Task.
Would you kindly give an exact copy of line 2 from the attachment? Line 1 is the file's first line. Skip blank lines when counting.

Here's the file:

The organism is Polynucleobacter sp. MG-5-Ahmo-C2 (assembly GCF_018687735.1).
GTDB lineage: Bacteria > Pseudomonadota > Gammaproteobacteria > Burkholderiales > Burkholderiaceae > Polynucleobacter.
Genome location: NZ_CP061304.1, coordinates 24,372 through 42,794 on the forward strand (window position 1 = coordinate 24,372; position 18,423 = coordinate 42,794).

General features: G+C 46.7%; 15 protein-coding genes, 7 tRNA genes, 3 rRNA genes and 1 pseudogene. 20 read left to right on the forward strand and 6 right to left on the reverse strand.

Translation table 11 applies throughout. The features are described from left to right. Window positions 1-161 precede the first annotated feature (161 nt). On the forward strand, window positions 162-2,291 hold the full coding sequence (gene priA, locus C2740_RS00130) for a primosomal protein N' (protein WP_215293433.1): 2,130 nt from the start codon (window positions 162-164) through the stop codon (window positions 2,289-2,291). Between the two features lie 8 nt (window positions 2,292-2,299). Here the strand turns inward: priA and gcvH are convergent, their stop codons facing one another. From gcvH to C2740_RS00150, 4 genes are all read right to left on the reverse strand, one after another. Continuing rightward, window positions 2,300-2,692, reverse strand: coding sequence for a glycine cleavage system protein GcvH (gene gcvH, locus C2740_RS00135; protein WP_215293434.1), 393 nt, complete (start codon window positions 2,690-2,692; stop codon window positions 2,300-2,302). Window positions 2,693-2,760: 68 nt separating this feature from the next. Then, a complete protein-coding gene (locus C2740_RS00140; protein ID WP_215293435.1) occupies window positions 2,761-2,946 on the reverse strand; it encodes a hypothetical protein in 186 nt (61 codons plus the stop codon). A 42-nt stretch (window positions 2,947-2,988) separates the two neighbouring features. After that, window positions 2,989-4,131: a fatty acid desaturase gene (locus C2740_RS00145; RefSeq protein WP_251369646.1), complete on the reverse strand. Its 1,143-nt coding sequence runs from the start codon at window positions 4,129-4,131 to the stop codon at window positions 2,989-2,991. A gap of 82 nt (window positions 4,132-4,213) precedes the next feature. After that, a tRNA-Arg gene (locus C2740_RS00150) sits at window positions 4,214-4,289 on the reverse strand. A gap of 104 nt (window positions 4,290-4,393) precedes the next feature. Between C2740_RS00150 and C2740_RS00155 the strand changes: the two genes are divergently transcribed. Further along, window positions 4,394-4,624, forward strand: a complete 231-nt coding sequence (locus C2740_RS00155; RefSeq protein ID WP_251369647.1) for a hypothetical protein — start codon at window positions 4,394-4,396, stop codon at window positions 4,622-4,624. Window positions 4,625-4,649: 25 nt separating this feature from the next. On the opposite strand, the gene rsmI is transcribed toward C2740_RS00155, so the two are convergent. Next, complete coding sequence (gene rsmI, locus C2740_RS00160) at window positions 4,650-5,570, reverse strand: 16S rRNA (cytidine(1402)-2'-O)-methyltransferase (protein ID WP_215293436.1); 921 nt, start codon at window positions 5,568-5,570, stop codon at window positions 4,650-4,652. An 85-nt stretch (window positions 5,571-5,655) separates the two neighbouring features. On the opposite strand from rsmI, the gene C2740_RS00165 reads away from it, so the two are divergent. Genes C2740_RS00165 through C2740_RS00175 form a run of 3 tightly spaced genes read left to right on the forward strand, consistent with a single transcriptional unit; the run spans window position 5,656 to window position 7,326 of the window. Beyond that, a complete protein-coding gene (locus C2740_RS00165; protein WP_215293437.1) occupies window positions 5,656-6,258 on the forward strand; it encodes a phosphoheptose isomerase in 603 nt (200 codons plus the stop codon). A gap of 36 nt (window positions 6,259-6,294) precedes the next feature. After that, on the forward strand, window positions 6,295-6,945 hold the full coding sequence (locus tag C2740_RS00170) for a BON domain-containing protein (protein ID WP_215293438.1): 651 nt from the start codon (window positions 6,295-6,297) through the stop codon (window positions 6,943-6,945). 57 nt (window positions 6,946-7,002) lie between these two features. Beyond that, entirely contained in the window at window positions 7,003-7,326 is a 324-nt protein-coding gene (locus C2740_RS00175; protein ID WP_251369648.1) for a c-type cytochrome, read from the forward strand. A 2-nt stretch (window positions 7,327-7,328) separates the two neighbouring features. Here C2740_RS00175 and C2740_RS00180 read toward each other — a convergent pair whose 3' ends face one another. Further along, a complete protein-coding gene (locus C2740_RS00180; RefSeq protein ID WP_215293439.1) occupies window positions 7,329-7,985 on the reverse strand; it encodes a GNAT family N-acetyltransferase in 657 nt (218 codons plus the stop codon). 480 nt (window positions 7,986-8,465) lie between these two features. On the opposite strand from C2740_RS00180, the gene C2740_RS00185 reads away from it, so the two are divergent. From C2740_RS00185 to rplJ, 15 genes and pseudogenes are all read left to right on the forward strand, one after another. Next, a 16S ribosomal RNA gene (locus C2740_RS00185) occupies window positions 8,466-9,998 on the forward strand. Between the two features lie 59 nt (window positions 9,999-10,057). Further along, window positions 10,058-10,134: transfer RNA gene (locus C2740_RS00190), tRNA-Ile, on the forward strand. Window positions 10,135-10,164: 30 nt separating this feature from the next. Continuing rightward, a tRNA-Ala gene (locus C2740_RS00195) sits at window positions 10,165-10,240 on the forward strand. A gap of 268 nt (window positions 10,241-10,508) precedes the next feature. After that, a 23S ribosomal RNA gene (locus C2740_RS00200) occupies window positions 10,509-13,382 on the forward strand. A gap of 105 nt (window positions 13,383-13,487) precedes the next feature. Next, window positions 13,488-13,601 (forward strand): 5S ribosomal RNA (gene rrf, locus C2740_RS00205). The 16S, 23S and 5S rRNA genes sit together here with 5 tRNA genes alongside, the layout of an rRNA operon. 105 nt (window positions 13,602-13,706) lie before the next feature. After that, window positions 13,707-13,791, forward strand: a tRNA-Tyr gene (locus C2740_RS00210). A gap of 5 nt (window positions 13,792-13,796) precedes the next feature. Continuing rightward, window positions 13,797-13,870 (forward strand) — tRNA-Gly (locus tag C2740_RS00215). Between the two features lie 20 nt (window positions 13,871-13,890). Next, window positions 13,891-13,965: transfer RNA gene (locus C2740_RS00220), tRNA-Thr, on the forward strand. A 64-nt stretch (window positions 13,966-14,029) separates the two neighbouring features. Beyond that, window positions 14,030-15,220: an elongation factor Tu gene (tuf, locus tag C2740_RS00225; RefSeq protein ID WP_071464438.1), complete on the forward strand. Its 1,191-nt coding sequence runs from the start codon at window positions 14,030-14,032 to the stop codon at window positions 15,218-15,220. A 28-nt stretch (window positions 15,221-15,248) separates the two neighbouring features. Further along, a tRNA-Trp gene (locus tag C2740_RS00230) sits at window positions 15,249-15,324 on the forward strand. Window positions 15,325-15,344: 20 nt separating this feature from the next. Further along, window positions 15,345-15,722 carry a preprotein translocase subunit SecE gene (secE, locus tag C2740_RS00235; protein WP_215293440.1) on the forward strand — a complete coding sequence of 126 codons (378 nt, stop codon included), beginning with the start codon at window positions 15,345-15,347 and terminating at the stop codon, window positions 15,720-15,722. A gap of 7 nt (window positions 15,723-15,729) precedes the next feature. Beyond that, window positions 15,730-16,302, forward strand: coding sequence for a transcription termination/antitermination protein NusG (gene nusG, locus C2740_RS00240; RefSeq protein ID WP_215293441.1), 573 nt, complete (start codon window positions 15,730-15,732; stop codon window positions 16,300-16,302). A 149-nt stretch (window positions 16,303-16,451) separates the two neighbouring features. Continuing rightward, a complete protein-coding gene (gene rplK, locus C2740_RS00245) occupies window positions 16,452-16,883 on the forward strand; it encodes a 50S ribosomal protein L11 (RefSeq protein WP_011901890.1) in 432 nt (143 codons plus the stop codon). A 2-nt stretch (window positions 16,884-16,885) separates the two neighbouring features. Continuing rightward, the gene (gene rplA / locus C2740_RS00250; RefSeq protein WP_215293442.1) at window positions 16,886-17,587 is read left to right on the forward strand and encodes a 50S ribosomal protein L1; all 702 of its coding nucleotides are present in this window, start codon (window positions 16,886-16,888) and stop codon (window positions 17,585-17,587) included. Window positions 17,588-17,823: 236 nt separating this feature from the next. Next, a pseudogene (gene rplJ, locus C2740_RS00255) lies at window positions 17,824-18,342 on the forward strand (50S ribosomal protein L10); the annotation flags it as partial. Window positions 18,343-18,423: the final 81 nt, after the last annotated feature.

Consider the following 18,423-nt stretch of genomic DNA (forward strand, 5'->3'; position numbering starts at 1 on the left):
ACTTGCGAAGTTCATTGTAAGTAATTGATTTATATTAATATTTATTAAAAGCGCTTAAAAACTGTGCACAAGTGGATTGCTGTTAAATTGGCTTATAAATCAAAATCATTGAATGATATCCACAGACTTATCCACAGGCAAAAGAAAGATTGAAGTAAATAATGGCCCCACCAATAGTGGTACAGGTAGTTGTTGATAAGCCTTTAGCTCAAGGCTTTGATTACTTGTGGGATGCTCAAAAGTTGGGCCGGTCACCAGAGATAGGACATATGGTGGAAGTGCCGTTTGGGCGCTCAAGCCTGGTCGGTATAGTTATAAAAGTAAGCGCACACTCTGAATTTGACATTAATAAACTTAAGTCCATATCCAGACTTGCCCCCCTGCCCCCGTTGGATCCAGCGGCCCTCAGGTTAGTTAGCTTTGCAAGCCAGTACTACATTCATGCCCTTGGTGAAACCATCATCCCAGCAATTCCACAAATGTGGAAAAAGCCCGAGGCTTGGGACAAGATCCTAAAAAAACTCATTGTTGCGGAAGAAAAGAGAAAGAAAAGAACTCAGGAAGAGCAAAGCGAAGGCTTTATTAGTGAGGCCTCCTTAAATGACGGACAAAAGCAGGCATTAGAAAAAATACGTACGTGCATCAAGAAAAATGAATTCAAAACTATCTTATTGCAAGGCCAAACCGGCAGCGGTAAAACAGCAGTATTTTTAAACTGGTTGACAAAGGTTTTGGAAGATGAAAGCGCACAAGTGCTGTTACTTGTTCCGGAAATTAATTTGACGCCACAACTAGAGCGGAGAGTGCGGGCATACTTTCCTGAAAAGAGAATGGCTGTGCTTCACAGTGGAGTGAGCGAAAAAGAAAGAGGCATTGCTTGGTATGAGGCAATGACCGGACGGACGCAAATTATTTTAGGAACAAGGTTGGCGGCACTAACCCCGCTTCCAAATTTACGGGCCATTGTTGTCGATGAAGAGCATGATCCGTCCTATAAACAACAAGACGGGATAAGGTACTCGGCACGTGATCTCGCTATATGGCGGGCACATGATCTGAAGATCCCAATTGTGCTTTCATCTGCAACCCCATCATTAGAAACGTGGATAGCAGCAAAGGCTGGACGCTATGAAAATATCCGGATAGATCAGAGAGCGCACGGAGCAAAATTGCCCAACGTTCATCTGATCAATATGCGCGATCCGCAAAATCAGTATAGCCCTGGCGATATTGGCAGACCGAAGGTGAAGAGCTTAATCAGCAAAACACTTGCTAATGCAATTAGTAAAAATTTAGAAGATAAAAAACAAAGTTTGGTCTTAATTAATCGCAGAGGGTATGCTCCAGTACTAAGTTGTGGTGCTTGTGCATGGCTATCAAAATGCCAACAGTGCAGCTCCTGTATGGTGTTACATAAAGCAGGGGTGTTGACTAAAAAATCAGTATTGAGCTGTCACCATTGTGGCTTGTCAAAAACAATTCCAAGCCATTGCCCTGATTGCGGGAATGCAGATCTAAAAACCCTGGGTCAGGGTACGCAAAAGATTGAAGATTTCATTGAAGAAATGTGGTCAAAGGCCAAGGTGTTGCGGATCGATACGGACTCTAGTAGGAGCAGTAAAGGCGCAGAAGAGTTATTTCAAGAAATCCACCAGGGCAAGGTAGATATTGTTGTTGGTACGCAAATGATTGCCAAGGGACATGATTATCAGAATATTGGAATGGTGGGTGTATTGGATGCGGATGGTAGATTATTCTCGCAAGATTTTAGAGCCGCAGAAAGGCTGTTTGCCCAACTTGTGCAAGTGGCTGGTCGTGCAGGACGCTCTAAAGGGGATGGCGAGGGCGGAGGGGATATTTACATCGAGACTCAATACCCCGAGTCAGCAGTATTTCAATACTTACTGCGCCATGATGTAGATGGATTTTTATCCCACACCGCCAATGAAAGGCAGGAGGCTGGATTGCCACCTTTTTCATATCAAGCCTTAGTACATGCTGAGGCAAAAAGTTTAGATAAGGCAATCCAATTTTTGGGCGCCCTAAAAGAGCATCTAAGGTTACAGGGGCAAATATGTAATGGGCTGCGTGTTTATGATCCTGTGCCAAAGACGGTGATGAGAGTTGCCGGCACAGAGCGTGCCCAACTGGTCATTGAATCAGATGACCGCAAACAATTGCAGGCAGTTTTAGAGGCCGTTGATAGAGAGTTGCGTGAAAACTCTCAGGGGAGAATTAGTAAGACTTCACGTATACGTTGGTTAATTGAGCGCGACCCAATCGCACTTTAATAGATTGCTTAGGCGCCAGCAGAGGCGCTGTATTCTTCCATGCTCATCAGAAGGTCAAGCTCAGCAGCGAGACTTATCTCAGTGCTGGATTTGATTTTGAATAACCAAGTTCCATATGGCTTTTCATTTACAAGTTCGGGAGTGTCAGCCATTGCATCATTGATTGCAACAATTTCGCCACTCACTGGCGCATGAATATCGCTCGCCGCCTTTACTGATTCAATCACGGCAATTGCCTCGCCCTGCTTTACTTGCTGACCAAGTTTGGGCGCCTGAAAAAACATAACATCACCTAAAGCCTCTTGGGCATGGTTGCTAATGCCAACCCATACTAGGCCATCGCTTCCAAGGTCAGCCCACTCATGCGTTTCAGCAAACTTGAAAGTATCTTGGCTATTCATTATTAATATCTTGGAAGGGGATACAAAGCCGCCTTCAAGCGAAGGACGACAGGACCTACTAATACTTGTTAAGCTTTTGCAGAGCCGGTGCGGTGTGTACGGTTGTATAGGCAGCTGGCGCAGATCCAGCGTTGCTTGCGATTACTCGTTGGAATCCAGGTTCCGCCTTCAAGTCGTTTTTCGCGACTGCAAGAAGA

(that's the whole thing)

GTDB lineage: Bacteria > Pseudomonadota > Gammaproteobacteria > Burkholderiales > Burkholderiaceae > Polynucleobacter.